Anatomy, Biomechanics and Regional Interdependence of the Thorax
Top Contributors - Jess Bell, Lucinda hampton, Kim Jackson, Olajumoke Ogunleye, Merinda Rodseth and Robin Tacchetti
Introduction[edit | edit source]
The thorax is an area of the spine that has, historically, been under-explored. It can, however, be a silent contributor to many presentations in clinical practice.
One cross-sectional survey in Denmark looked at the prevalence of spinal pain. It found that in one year:
- 13 percent of respondents had thoracic pain
- 43 percent had low back pain
- 44 percent had neck pain
However, between 36 to 41 percent of individuals who present with neck or back pain will also have thoracic pain (i.e. around 4 in 10 patients). This is, therefore, a region that should not be ignored in physiotherapy practice.
Anatomy[edit | edit source]
There are 136 joints in the thoracic spine and 112 muscle attachments. The orientation of the thoracic joints and ribs limit flexion, extension and lateral flexion, but facilitate rotation.
Range of Motion[edit | edit source]
The total rotation available in the thoracic spine is 85 degrees (+/- 14.8 degrees). It contributes 80 percent of the total range of axial trunk rotation. Each thoracic segment rotates between 6 and 8 degrees. This is significantly more than the lumbar segments, which only rotate 2 to 3 degrees.
Thoracic movement is critical for optimal performance in rotational sports and the thoracic spine kinematically links the upper and lower quarters. It also contributes 55 percent of the total force during a throw.
Regions of the Thorax[edit | edit source]
- Includes: T3 to T7, true ribs 3 to 7 and sternum
- Includes: T8 to T10 and false ribs 8 to 10
- Includes: T11 and T12, floating ribs 11 and 12
NB: True ribs attach directly to the sternum via cartilage, false ribs attach to the lowest true ribs and floating ribs only have posterior attachments to the spine.
Ribs[edit | edit source]
- Ribs 1, 11 and 12 articulate with the named vertebra (i.e. rib 1 articulates with T1)
- Ribs 2 to 10 articulate with the named vertebra, as well as the body above, the intervertebral disc and the anterior surface of the transverse process of the named vertebra
- More information about the ribs is available here
The Thoracic Ring (T3-T9)[edit | edit source]
'The "thoracic ring” consists of two adjacent vertebrae and the related intervertebral disc, the right and left ribs (attached to the vertebra-disc-vertebra complex at the costovertebral joints), and the anterior attachments to the sternum/manubrium and related cartilages.'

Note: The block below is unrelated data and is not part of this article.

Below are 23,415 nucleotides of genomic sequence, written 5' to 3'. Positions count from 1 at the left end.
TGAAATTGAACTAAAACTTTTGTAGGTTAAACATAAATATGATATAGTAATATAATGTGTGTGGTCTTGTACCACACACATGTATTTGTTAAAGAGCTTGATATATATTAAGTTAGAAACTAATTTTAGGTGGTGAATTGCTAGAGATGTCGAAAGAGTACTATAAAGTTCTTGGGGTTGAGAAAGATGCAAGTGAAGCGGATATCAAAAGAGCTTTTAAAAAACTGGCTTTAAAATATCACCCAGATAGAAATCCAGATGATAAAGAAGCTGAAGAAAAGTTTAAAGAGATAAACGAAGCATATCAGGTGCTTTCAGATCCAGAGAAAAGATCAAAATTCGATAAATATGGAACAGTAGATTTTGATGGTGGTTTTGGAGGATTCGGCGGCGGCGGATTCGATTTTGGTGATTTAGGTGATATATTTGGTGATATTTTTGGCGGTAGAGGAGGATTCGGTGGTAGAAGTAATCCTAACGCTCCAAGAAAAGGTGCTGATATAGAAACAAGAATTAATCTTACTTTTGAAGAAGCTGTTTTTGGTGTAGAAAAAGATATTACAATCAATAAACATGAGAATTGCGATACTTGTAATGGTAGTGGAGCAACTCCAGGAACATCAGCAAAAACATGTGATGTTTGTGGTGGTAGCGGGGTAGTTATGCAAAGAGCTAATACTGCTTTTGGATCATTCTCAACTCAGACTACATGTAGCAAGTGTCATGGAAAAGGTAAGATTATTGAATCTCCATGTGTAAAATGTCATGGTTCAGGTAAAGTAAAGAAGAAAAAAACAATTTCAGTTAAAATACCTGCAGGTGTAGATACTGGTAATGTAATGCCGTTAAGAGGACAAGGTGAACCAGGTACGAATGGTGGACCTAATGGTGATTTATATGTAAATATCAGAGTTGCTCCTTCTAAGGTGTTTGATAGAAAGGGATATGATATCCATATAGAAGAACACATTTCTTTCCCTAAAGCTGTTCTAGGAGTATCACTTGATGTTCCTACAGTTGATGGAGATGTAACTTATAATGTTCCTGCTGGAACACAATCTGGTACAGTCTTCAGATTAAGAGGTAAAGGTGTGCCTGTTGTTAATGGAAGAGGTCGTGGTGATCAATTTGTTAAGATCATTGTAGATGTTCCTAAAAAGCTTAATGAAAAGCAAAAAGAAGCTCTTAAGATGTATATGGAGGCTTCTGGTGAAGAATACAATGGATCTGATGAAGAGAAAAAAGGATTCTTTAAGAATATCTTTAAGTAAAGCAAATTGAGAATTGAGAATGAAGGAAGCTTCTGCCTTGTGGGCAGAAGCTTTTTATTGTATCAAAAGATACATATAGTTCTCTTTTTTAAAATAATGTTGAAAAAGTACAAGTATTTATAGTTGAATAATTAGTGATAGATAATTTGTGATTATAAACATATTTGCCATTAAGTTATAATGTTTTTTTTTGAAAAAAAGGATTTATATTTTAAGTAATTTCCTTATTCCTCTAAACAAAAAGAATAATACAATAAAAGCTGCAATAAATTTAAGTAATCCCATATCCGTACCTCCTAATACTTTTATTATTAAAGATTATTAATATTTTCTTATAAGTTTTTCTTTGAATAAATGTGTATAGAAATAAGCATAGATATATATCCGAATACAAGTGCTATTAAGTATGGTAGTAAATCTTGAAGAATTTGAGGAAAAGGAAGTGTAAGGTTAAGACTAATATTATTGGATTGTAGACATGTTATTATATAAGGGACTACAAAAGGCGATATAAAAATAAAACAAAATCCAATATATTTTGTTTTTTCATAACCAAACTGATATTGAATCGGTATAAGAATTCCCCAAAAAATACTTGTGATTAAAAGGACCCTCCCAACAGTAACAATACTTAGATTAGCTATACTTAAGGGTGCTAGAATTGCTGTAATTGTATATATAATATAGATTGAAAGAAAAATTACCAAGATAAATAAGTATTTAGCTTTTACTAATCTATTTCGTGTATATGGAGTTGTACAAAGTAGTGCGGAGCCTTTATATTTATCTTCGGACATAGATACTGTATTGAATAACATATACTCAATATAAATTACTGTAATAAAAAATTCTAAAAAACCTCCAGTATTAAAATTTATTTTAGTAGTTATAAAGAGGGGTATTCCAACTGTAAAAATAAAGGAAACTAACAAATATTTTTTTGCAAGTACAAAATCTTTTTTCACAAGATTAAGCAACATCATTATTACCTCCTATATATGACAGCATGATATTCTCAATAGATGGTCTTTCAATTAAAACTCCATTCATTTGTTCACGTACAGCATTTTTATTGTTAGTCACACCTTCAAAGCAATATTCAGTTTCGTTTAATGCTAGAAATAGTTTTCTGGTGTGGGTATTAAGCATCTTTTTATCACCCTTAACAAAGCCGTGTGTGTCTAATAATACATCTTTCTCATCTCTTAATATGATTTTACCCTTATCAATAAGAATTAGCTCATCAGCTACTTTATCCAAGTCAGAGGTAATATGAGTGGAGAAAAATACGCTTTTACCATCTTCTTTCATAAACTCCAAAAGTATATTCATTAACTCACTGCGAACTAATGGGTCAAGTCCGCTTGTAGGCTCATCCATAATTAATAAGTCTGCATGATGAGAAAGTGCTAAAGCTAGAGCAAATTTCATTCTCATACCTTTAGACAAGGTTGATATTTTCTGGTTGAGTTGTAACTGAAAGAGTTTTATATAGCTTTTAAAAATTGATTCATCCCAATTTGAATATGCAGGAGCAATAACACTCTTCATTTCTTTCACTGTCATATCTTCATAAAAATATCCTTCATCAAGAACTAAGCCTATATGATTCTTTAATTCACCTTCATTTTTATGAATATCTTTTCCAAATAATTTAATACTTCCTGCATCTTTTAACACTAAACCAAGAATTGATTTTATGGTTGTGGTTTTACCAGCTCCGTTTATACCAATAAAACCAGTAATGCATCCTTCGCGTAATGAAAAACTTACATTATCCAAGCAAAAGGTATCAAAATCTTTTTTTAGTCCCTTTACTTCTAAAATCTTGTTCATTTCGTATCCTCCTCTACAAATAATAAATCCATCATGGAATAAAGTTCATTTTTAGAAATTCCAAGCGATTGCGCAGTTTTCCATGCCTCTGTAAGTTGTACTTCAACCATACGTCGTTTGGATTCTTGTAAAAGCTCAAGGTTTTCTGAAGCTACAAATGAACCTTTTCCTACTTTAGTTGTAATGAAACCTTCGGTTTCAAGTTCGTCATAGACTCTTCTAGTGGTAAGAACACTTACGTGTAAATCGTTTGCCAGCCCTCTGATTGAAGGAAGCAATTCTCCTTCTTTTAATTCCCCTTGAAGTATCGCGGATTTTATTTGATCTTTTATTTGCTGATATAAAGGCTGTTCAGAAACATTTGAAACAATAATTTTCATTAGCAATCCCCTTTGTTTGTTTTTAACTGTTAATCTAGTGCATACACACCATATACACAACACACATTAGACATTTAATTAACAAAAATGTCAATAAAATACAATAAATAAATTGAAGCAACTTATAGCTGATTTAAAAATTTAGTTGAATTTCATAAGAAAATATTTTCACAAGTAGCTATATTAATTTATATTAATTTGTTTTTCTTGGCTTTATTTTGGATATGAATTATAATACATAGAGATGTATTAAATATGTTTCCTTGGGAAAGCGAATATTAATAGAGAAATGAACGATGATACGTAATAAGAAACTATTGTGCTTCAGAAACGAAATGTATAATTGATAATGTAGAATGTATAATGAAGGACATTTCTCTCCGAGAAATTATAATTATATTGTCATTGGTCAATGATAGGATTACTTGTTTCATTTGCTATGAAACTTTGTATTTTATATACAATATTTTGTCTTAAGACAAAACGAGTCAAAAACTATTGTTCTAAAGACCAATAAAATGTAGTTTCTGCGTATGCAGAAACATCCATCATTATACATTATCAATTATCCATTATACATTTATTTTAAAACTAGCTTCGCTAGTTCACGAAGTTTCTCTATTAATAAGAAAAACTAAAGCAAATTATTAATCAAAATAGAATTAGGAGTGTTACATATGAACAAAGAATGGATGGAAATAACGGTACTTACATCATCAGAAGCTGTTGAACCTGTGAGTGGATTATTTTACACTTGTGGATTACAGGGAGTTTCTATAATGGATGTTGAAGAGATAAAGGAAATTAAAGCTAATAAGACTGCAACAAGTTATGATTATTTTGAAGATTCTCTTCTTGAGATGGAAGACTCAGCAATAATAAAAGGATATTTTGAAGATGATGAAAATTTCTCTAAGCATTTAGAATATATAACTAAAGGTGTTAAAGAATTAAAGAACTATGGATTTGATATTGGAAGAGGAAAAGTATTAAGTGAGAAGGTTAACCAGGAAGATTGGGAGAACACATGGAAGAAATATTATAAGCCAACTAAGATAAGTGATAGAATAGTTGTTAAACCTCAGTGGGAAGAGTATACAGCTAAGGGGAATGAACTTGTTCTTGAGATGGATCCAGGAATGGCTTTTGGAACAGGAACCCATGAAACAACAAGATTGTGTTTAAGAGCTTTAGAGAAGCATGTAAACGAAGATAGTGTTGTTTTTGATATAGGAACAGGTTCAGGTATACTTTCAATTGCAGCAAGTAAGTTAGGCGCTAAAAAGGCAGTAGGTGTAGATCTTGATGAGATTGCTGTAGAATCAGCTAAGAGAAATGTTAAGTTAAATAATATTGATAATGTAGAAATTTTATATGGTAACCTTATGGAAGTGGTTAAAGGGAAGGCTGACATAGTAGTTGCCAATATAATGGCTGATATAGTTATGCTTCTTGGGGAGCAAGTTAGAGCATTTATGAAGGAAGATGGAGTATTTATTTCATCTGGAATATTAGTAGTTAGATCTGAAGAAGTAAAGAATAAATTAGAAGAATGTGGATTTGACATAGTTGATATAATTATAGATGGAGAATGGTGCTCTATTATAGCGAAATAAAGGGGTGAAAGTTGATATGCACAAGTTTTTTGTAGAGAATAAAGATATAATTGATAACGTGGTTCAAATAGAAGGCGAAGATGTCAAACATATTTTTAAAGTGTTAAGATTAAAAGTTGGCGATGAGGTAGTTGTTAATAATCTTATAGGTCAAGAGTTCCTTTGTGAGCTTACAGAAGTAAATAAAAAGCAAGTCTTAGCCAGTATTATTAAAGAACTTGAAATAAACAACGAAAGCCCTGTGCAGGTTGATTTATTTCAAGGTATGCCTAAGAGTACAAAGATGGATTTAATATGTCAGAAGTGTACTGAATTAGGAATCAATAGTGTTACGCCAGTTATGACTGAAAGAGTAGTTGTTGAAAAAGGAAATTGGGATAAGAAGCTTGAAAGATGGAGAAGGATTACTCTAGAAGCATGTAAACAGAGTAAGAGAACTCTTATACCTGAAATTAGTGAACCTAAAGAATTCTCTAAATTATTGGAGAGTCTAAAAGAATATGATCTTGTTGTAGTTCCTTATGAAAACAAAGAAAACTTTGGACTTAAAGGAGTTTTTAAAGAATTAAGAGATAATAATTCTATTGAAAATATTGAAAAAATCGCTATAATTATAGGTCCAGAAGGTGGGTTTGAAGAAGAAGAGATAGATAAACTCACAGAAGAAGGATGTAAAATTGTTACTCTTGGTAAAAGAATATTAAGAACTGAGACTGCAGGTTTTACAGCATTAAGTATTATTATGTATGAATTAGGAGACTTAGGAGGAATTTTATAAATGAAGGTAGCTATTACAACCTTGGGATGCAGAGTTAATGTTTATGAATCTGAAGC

There are 13 articulations per thoracic ring:
- Zygapophyseal / facet = 2 articulations
- Costovertebral = 4 articulations
- Intervertebral = 1 articulation
- Costotransverse = 2 articulations
- Costochondral = 2 articulations
- Sternocostal = 2 articulations
Because of the strong anatomical connections between the ribs and the thoracic spine, mobilising a rib laterally will cause motion at the vertebral segments of that thoracic ring, as well as the rib on the opposite side of the body.
Thoracic Function[edit | edit source]
Lee has described the thoracic spine as a “slinky" or a "shock-absorbing spring”. It consists of a dynamic stack of 10 thoracic rings and has the following functions:
- Force transmission
- Central area for myofascial attachments
- Protects heart, lungs, vessels and digestive tract
- Aids optimal respiratory function 
- Houses the autonomic nervous system
Thoracic Asymmetry[edit | edit source]
It is normal for there to be thoracic asymmetry of the facet orientation in the thoracic spine. Asymmetrical anatomy may, however, cause changes in the coupled motion at a segment.
Regional Interdependence[edit | edit source]
The regional interdependence theory proposes that: “seemingly unrelated impairments in remote anatomical regions of the body may contribute to and be associated with a patient’s primary report of symptoms.” It has been proposed that there may also be central mechanisms involved in mediating regional interdependence.
Examples of interdependency in the thoracic spine include the following:
1. Cervical spine[edit | edit source]
Tsang and colleagues found that motion of the thoracic spine, particularly the upper thoracic spine, contributes to neck mobility. The upper thoracic spine contributes: